When you see an electrical company worker high among the trees at the end of a crane, there's a chance that the Bridgeport, Illinois company made that gear. Same thing when a container is moved from point A to point B at your local shipping terminal, if you have such a place in your neighborhood and if you can get past the gate.
The company's products, at the most basic level, are part of the infrastructure that allows goods -- from durables to electric current -- to reach customers.
MNTX had the most bullish chart among 44 stocks added over the weekend to the Zacks top buy list.
The company's stock began its most recent leg up on Jan. 5 from $4.10 and has stair-stepped with corrections lasting a week or two, up to today's high of $10.56. The most recent correction of the upswing began last Thursday from $8.27.
The corrections experienced by this stock are enough to give a trader pause. The most recent carried the price from $10.00 down to $8.13 in 16 trading days. And it was a 7% upside earnings surprise that pulled the price out of its slide.
In the leg up since January, the upward swings have lasted from six to as few as three days. This stock spends a lot more time falling that it does rising. It's only the magnitude of the upswings that keeps it from being a loser.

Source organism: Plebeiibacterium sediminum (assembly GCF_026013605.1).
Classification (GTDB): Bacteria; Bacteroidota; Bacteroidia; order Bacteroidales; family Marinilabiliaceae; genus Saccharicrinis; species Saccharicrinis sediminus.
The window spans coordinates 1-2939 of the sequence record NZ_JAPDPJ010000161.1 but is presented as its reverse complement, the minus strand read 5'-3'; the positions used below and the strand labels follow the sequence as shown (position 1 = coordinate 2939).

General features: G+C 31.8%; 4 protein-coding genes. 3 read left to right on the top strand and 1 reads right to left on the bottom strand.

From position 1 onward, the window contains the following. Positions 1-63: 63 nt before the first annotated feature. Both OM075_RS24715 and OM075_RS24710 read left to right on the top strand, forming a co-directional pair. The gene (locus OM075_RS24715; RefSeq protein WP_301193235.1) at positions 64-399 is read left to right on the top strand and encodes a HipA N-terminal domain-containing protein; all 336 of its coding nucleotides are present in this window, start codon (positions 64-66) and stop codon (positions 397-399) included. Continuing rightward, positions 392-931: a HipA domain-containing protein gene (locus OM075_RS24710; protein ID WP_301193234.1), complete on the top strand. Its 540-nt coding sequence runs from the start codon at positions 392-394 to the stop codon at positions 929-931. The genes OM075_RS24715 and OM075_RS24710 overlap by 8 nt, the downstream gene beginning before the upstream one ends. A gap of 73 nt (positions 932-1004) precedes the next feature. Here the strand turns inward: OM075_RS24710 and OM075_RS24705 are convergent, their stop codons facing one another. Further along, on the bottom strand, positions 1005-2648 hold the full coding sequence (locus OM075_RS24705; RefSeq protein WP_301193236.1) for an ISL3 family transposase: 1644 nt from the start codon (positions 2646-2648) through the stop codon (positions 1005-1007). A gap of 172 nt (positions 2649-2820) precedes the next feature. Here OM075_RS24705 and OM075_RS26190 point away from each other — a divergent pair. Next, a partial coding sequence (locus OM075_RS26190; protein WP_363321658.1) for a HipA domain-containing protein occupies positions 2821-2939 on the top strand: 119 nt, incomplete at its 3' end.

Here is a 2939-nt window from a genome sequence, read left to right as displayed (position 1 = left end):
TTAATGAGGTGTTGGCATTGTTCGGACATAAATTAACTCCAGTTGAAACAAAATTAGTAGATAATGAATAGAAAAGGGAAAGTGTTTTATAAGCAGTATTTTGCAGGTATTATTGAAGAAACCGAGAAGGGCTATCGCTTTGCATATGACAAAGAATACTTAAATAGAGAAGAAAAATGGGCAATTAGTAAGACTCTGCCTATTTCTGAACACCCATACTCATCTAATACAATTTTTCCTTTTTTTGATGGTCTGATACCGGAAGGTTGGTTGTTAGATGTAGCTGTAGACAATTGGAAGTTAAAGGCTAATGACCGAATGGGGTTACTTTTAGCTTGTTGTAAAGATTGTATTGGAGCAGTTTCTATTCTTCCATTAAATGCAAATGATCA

Having cast a dark shadow on this bullish chart, I must in fairness add that MNTX has been trading in blue-sky territory since last March.
Manitex in no shooting star, with return on equity of 8%. Long-term debt is a punishing 93% of equity.
Institutions own 44% of shares, and the price is quite depressed even at today's all-time highs. It takes only 75 cents worth of stock to control a dollar in sales. If you're a glass-half-full trader, you'll interpret the price/sales number to mean that there's room to grow. half empty, and you'll call it the market's just verdict on the company's financials.
Quarterly earnings lack a trend. They've been positive five out of the six quarters from 2011 onward.
MNTX trades 100,000 shares a day on average. Even for that level of liquidity, the options selection is abysmal, with only three strike prices to choose from and single-digit open interest. The single digit is "one".
So it's shares or nothing when it comes to trading MNTX.
Manitex next publishes earnings on Aug. 10, 2012.
Decision for my account: Nice chart, despite the bumps, but this stock is too illiquid for my taste. The lack of options is a deal-killer. I'm passing it. The only way I would consider trading it would be to buy shares, tuck them away in a corner of my account and check the trend once a quarter on a weekly chart. If up, I would keep the shares. If down, sell.
I screened the stocks using a tourney bracket with a one-month daily chart and a three-day half-hour chart, and then turned to a five-year weekly chart for the broad context in analyzing the bracket winner. See my essay "10,000 Charts" for a discussion of my screening methods.Disclaimer
Tim Bovee, Private Trader tracks the analysis and trades of a private trader for his own accounts. Nothing in this blog constitutes a recommendation to buy or sell stocks, options or any other financial instrument. The only purpose of this blog is to provide education and entertainment.
No trader is ever 100 percent successful in his or her trades. Trading in the stock and option markets is risky and uncertain. Each trader must make trading decision decisions for his or her own account, and take responsibility for the consequences.
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